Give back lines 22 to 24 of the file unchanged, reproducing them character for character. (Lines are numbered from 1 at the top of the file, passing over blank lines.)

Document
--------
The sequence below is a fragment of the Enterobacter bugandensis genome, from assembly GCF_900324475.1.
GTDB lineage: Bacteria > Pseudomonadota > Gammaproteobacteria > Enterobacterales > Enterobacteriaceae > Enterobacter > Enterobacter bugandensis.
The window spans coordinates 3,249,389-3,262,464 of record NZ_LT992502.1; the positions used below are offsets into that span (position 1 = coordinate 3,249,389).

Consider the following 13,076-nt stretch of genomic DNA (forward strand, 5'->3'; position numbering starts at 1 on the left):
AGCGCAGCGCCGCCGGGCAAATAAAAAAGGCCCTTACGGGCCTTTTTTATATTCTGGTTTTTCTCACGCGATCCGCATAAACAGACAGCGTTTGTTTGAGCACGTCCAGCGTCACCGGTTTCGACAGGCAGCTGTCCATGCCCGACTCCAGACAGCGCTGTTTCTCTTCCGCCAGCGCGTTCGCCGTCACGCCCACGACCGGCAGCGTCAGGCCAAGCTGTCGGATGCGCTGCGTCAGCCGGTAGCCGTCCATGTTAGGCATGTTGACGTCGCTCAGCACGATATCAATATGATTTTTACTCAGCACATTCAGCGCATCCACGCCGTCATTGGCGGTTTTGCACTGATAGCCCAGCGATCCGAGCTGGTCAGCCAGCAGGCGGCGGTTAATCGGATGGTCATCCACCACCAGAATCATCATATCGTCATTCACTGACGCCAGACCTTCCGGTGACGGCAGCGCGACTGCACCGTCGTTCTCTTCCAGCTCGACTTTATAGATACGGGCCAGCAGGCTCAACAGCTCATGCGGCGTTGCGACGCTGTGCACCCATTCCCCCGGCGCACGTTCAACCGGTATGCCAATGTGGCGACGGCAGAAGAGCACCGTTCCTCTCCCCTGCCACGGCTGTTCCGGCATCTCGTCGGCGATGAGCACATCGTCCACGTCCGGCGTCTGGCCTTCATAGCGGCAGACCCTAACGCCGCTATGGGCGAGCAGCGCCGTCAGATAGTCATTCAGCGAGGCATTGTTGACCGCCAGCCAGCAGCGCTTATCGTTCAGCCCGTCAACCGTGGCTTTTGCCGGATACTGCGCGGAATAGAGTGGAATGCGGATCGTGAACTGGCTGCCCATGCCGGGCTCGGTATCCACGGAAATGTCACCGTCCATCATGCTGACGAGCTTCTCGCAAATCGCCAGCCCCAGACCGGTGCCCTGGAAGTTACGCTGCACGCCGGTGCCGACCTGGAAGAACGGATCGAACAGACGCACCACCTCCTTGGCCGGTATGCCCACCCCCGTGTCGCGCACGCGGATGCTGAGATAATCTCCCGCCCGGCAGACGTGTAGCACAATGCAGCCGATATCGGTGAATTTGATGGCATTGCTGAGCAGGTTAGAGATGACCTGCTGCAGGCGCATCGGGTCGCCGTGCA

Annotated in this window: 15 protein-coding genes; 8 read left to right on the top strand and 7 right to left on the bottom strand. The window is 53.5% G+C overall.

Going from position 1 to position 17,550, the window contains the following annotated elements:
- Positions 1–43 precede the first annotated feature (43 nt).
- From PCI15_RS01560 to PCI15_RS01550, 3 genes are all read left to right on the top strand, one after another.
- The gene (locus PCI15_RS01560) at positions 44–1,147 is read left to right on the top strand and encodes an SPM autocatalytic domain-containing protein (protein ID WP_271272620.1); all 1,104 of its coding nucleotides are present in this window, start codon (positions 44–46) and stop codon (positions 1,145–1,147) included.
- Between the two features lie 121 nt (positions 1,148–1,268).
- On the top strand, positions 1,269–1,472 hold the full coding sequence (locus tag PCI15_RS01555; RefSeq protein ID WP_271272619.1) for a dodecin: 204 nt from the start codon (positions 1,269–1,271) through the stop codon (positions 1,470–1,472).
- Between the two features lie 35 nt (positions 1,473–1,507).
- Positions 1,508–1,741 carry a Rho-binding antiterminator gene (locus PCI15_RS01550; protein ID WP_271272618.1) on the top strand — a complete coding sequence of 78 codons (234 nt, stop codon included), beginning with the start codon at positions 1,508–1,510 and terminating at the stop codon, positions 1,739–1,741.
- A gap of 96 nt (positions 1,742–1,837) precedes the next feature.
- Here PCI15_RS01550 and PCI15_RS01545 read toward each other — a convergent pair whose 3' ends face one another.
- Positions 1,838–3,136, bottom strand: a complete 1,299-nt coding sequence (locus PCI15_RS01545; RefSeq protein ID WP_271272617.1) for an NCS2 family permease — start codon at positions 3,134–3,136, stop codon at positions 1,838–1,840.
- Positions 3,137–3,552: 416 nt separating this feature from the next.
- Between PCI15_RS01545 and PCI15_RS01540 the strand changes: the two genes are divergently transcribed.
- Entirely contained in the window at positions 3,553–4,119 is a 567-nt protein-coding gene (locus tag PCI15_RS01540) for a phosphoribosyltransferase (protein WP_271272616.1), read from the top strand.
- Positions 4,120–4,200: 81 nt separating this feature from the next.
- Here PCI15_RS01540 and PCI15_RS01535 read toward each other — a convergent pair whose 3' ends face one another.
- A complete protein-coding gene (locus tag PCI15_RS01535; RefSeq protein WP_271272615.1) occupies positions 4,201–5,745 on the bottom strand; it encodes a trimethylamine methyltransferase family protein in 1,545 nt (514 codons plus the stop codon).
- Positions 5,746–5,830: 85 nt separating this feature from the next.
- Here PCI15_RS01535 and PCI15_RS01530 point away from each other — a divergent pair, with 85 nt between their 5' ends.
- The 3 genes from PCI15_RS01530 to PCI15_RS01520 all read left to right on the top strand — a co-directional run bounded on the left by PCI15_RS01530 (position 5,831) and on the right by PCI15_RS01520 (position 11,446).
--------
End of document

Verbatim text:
- Here PCI15_RS01540 and PCI15_RS01535 read toward each other — a convergent pair whose 3' ends face one another.
- A complete protein-coding gene (locus tag PCI15_RS01535; RefSeq protein WP_271272615.1) occupies positions 4,201–5,745 on the bottom strand; it encodes a trimethylamine methyltransferase family protein in 1,545 nt (514 codons plus the stop codon).
- Positions 5,746–5,830: 85 nt separating this feature from the next.